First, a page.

The 2020 Challenger has not been subject to any recalls thus far, but it is worth mentioning that the 2019 model suffered two: one in March 2019 for faulty driver warning lights in the cluster that may not illuminate, and another in October for front tires that may lose air pressure, increasing the risk of an accident.
Dodge provides a basic warranty for three years/36,000 miles with the powertrain covered for five years/60,000 miles. Roadside assistance is included for the same period and a five year/unlimited-mile corrosion warranty applies too.
The NHTSA has awarded the 2020 Dodge Challenger with four stars in their frontal crash test, one point short of full marks. Over at the IIHS where more stringent tests are conducted, the Challenger fared less impressively, managing mixed results ranging from Good in some tests, to Marginal in others, and Poor in the small overlap front driver's test.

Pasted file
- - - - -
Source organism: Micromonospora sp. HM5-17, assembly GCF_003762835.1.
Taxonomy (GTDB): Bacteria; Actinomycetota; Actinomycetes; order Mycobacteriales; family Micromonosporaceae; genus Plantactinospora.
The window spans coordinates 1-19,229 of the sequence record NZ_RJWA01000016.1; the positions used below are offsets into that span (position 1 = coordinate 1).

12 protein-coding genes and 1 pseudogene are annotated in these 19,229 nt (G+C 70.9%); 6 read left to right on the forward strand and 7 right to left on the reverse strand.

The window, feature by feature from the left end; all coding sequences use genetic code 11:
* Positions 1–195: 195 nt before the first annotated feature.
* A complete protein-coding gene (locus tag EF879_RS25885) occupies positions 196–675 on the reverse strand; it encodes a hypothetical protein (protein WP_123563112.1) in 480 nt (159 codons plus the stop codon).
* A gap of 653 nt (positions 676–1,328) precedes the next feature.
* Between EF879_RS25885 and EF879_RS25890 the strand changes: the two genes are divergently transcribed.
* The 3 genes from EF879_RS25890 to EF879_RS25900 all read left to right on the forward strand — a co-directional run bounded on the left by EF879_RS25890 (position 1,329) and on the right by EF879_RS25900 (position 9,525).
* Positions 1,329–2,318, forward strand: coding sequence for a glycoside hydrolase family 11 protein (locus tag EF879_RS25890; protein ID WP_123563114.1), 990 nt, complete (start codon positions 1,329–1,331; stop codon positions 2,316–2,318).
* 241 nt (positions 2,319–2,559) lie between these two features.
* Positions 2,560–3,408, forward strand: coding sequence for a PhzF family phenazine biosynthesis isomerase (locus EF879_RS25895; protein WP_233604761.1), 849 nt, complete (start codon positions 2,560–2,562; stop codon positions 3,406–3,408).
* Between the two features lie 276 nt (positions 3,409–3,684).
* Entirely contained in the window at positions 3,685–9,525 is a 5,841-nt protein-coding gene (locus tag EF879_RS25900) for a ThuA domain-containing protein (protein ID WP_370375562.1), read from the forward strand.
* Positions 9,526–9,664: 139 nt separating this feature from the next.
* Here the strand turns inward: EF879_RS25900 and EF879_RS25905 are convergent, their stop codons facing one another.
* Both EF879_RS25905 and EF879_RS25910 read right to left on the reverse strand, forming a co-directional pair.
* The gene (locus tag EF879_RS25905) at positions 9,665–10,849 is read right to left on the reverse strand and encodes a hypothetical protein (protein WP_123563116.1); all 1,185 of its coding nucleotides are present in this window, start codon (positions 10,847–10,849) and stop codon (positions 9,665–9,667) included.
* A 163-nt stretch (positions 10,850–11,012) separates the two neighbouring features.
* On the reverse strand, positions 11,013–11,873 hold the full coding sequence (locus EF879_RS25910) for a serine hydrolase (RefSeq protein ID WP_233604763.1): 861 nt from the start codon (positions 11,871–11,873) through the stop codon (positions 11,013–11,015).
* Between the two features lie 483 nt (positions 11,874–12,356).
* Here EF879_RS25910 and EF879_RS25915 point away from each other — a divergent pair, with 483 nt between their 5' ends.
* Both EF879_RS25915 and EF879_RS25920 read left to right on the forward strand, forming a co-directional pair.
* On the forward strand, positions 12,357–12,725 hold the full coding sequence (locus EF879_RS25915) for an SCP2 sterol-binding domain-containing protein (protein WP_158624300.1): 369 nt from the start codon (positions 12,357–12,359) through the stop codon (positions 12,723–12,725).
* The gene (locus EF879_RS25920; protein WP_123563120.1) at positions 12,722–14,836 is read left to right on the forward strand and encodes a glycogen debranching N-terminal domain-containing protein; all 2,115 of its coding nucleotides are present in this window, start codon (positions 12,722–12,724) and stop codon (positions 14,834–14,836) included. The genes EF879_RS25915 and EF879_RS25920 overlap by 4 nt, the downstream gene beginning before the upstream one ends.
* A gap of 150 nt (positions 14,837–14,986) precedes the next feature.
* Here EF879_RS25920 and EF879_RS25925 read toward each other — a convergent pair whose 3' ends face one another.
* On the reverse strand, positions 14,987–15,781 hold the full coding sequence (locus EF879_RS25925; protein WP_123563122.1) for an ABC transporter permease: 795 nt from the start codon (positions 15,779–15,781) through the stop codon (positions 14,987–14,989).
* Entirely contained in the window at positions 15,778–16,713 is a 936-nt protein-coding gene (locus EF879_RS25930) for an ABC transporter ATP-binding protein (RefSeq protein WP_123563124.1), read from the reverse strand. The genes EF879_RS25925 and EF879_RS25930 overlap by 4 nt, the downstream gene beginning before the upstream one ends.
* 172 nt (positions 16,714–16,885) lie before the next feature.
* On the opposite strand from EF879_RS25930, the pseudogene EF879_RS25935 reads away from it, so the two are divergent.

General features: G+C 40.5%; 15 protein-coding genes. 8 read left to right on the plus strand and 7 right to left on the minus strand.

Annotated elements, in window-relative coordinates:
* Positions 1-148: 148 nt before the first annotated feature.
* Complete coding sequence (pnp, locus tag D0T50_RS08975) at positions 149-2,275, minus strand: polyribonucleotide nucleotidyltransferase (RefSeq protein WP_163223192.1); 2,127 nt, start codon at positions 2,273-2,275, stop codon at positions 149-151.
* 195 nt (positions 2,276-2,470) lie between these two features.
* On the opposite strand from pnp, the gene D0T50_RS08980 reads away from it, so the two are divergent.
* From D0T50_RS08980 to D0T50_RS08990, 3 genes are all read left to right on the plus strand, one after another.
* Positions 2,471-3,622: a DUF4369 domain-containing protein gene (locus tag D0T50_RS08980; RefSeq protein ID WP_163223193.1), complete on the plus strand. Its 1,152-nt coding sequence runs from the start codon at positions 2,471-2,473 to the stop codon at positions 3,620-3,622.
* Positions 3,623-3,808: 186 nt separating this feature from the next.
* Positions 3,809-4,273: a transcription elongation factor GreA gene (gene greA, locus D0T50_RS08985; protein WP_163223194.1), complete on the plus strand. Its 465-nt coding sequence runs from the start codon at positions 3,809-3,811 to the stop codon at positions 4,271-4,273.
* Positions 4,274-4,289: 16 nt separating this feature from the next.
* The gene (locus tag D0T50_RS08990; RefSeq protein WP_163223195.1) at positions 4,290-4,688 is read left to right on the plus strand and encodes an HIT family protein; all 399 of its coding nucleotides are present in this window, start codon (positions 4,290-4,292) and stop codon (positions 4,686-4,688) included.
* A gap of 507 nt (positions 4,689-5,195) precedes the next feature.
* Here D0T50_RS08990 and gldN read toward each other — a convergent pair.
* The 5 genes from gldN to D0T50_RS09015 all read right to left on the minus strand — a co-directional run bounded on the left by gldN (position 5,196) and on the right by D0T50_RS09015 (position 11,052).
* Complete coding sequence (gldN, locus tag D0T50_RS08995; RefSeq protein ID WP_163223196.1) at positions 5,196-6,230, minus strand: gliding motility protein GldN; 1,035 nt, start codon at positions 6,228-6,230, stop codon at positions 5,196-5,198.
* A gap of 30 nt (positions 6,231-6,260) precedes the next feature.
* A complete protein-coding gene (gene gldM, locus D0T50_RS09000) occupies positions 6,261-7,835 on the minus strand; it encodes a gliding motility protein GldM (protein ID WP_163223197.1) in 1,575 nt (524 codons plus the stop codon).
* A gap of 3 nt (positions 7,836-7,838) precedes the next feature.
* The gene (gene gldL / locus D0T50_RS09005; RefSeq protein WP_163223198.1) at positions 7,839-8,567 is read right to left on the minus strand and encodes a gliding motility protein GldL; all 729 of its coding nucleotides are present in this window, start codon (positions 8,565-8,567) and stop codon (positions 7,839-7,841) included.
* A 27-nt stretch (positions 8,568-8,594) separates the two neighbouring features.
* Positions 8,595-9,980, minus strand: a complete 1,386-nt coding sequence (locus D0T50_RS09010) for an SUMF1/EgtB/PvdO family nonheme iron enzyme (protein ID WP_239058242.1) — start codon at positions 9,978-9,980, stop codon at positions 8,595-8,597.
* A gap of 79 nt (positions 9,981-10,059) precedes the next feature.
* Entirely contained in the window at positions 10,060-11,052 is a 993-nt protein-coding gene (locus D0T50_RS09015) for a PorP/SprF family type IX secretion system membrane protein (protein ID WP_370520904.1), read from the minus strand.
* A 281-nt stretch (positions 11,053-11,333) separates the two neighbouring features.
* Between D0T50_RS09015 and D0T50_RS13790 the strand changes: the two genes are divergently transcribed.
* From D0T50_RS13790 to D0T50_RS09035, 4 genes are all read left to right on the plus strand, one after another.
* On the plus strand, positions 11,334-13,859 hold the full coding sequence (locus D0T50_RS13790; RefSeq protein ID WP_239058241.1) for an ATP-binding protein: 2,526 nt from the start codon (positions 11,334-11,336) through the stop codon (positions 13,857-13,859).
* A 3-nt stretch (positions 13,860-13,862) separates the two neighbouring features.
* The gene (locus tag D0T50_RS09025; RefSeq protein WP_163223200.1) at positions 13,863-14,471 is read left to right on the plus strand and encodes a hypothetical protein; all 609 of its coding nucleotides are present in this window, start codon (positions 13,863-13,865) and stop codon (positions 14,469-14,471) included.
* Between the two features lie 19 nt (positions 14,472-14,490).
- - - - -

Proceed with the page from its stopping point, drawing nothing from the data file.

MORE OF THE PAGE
As standard, the 2020 Challenger comes with rear parking sensors and the obligatory rearview camera. Also included are hill-start assist and brake assist, as well as an Enhanced Accident Response System, or EARS for short. Also standard are frontal, side, and curtain airbags. Optionally available systems include blind-spot monitoring with rear cross-traffic alert, forward-collision warning with automatic emergency braking, and adaptive cruise control. The usual electronic stability and traction control programs are also included as standard.